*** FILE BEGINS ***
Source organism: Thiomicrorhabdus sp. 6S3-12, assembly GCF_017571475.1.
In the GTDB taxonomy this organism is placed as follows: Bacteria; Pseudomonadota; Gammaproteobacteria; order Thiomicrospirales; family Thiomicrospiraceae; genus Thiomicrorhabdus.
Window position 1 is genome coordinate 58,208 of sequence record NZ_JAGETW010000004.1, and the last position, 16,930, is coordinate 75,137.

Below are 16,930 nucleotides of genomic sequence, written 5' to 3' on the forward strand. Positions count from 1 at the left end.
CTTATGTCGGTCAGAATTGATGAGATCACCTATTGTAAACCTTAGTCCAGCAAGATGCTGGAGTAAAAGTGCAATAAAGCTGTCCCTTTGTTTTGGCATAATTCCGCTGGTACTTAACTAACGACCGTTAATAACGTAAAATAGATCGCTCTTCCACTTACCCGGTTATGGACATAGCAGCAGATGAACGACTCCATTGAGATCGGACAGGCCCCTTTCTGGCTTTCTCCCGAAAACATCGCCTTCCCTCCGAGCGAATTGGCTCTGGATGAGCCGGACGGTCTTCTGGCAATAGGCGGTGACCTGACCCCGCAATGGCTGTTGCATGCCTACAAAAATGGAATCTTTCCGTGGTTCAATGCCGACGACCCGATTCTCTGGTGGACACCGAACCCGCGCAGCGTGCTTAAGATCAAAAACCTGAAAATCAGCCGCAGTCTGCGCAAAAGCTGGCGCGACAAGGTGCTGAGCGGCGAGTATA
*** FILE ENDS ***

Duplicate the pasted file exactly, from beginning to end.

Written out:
Source organism: Thiomicrorhabdus sp. 6S3-12, assembly GCF_017571475.1.
In the GTDB taxonomy this organism is placed as follows: Bacteria; Pseudomonadota; Gammaproteobacteria; order Thiomicrospirales; family Thiomicrospiraceae; genus Thiomicrorhabdus.
Window position 1 is genome coordinate 58,208 of sequence record NZ_JAGETW010000004.1, and the last position, 16,930, is coordinate 75,137.

Below are 16,930 nucleotides of genomic sequence, written 5' to 3' on the forward strand. Positions count from 1 at the left end.
CTTATGTCGGTCAGAATTGATGAGATCACCTATTGTAAACCTTAGTCCAGCAAGATGCTGGAGTAAAAGTGCAATAAAGCTGTCCCTTTGTTTTGGCATAATTCCGCTGGTACTTAACTAACGACCGTTAATAACGTAAAATAGATCGCTCTTCCACTTACCCGGTTATGGACATAGCAGCAGATGAACGACTCCATTGAGATCGGACAGGCCCCTTTCTGGCTTTCTCCCGAAAACATCGCCTTCCCTCCGAGCGAATTGGCTCTGGATGAGCCGGACGGTCTTCTGGCAATAGGCGGTGACCTGACCCCGCAATGGCTGTTGCATGCCTACAAAAATGGAATCTTTCCGTGGTTCAATGCCGACGACCCGATTCTCTGGTGGACACCGAACCCGCGCAGCGTGCTTAAGATCAAAAACCTGAAAATCAGCCGCAGTCTGCGCAAAAGCTGGCGCGACAAGGTGCTGAGCGGCGAGTATA